• Pregnancy tests
  • Fertility treatments
  • Some OTC medications
  • Prescriptions related to family planning
  • Prenatal vitamins

Also, there’s lots of good news for folks who need to take an alternative route to parenthood. An HSA is a great companion for family planning that involves in-vitro fertilization (IVF) or surrogacy.
In vitro fertilization
  • IVF can cost upwards of $20,000 per cycle, and most folks using IVF will go through two cycles on average to find success. 
  • Things like fertility treatments, egg and sperm retrieval/storage, and more are all qualified medical expenses that can be covered with your HSA dollars. 
  • All individual and group insurance policies are required to cover most maternity costs including IVF, but depending on your plan at the time, an HSA will help cover out-of-pocket expenses.
  • We always recommend double and triple-checking with your insurance company to go over what they cover when it comes to IVF.

  • While costs related to surrogacy like compensation, insurance premiums, prescriptions, and other medical expenses on behalf of the surrogate are not eligible for HSA funds, there are surrogacy-specific insurance plans you can look into.
  • The above insurance tends to be on the expensive end, but covers most medical expenses your surrogate will endure.
  • On the other end, any costs related to you such as egg retrieval, sperm donation, embryo creation, and personal prescription meds can be covered by your HSA dollars.

No matter which path to parenthood you take, it’s expensive. But a tool like your HSA can combat those costs and support you through it all. It just takes the right amount of planning, goal-setting, and determination to reach your dreams of having a family!

"Goal setting is crucial! If you don't plan out your goals you will never reach them. You are 1.5x more likely to achieve a goal if you write it out. Create a plan creates a clear picture of how to get there and can give you a boost of motivation to get going! Otherwise you will still be "wishing" for it year after year!"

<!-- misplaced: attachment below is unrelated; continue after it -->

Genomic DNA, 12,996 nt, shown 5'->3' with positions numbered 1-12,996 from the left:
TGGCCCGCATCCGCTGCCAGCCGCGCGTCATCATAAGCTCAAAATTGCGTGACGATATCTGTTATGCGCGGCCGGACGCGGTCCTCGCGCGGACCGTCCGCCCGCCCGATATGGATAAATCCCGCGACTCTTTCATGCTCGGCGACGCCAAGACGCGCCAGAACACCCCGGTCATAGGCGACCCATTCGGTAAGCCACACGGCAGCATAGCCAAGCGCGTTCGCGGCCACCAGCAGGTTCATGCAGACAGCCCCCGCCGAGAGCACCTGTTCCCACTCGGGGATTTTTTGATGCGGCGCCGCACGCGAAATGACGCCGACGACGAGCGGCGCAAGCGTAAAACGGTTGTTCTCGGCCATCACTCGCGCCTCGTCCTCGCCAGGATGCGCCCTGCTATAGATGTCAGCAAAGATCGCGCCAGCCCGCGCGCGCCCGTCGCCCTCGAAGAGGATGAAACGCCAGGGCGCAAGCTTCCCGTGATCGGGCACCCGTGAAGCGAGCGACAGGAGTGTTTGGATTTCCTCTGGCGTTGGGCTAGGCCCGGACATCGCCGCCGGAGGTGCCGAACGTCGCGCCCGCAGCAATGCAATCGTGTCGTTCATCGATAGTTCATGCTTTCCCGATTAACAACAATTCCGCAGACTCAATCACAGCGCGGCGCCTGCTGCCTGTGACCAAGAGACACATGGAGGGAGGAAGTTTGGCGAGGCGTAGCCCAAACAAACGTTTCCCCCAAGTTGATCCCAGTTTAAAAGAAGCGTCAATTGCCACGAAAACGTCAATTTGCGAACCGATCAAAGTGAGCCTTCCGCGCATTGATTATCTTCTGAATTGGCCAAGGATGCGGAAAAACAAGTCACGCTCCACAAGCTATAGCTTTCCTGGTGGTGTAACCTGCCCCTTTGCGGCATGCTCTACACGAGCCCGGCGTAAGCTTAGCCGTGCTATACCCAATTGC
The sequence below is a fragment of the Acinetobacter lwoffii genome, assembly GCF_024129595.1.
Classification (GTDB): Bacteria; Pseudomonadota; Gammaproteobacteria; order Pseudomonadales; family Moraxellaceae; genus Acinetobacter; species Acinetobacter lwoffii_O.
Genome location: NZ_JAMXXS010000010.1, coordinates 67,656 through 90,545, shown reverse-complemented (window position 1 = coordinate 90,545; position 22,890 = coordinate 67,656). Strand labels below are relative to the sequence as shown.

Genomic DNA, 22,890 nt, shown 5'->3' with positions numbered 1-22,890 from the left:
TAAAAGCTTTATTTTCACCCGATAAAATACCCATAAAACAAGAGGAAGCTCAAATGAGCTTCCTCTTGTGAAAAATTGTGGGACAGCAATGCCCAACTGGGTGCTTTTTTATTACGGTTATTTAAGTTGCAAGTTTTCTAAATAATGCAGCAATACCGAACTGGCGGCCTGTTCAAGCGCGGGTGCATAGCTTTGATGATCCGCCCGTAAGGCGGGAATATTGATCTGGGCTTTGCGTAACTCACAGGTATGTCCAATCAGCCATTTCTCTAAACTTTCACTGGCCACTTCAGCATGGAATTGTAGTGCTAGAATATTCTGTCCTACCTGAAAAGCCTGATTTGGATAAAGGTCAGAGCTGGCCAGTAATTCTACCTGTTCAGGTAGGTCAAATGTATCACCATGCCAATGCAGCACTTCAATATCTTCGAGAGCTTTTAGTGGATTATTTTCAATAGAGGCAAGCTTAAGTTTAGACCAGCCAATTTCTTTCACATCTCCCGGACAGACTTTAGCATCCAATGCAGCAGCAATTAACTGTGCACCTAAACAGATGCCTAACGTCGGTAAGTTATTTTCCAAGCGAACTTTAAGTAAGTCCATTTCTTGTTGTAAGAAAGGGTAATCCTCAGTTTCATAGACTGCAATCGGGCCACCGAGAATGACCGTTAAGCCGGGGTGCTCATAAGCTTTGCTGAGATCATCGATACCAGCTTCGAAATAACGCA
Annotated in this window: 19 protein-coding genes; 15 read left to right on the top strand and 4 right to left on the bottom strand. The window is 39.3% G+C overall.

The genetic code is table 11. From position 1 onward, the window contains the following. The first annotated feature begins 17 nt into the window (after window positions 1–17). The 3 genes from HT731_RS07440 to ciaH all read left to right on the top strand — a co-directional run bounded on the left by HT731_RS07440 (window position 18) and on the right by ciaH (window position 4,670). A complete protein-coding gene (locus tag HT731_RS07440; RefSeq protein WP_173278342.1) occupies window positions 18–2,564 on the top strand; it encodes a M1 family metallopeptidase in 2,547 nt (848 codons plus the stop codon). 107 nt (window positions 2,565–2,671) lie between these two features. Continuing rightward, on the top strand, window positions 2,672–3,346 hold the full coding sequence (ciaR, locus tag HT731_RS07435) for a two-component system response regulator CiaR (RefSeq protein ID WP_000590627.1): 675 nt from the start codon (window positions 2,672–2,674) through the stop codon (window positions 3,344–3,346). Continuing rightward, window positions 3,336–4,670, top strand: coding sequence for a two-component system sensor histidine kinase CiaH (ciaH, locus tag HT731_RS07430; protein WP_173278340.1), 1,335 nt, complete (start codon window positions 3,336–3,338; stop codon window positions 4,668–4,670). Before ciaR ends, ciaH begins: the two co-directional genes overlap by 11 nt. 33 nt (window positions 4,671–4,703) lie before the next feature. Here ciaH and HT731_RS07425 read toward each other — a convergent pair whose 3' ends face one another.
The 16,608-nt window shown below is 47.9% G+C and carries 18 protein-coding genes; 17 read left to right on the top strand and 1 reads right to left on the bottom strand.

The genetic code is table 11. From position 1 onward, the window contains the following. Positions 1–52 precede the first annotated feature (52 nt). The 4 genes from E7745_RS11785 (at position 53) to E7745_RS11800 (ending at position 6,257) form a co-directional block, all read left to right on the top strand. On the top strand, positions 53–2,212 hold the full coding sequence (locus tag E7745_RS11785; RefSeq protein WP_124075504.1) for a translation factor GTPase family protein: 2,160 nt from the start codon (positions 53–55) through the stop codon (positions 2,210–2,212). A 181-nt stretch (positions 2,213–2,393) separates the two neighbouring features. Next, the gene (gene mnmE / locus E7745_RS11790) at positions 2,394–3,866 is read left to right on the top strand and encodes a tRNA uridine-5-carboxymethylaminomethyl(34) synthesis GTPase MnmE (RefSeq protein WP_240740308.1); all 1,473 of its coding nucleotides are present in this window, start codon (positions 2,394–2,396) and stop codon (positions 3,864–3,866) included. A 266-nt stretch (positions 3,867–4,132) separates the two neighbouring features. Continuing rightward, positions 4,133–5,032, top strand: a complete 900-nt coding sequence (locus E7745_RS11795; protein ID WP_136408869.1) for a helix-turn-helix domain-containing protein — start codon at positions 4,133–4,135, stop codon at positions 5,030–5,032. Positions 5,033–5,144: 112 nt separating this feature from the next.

– Ashley Patrick
Budgets Made Easy
@budgetsmadeeasy on IG
Years 5-6

Having a baby!

So this is where the strategizing really comes into play. You have options like we discussed in the beginning of this article.

Keep your HDHP and HSA and use your savings to cover out-of-pocket costs? Sure. Switch to a PPO for the lower premiums but still use your HSA to pay for medical expenses? Also possible. Either way, each option offers the chance to meet your out-of-pocket maximum, meaning that insurance will step in and cover 100% of the costs after you reach that maximum for the year. It’s up to you to plan and strategize for that based on what health insurance option you ultimately choose.

Spoiler alert: this is the section in which we will answer your HDHP vs. PPO questions!

Option 1: Keep your HDHP + HSA

Do the math and understand the whole picture when it comes to maternity costs. You could be surprised by the "non-traditional" route like this one.

What this means

You will have a larger deductible and out-of-pocket maximum to reach before insurance steps in. But, because you’ve hit your savings goals, everything can be covered by pre-tax dollars from your HSA.

Your best action plan

Talk to your providers and doctors to get a solid grasp on costs you’ll be taking on and plan around those. Prepare to take on out-of-pocket costs right off the bat so that insurance can step in ASAP. Use your HSA to reach that out-of-pocket max!

Other ways to optimize

Save as many receipts along the way as you can and submit all of them to be covered by your HSA; you’ll probably be surprised at what your HSA will cover.

“Having a baby is going to max out your medical coverage, period.  And depending on when you get pregnant, you may be reaching the out-of-pocket max for two different plan years (i.e. 2020 and 2021). It's important to factor in these expenses as early as possible so they don't throw all your other goals off track.”
– Raven Williams
Practical Money Talk
@theripplerationale on IG

Option 2: Switch to a PPO

Sure, the total out of pocket costs is lower. But look at the difference in the total yearly spend when you factor in the high premiums. Plus, no tax advantages here.

What this means

You’ll spend more monthly, but you will use all of the care you’re paying for. You will pay less out of pocket and meet deductibles quickly so that insurance will step in and take care of the costs.

Your best action plan

If you’re set on using a PPO for labor and delivery, seriously consider having an HDHP with an HSA in the years leading up. Just because you switch to a PPO, doesn’t mean your HSA is invalidated. You can still use these funds on qualified medical expenses, but you can no longer contribute money. Use the HSA dollars you’ve saved to meet deductibles and maximums and use them for other costs that insurance may not cover!

Other ways to optimize

If you’re cutting down out-of-pocket costs by switching to a PPO, you’ll have leftover HSA savings that can be used on expenses for the new baby like baby monitors, breast pumps, and more.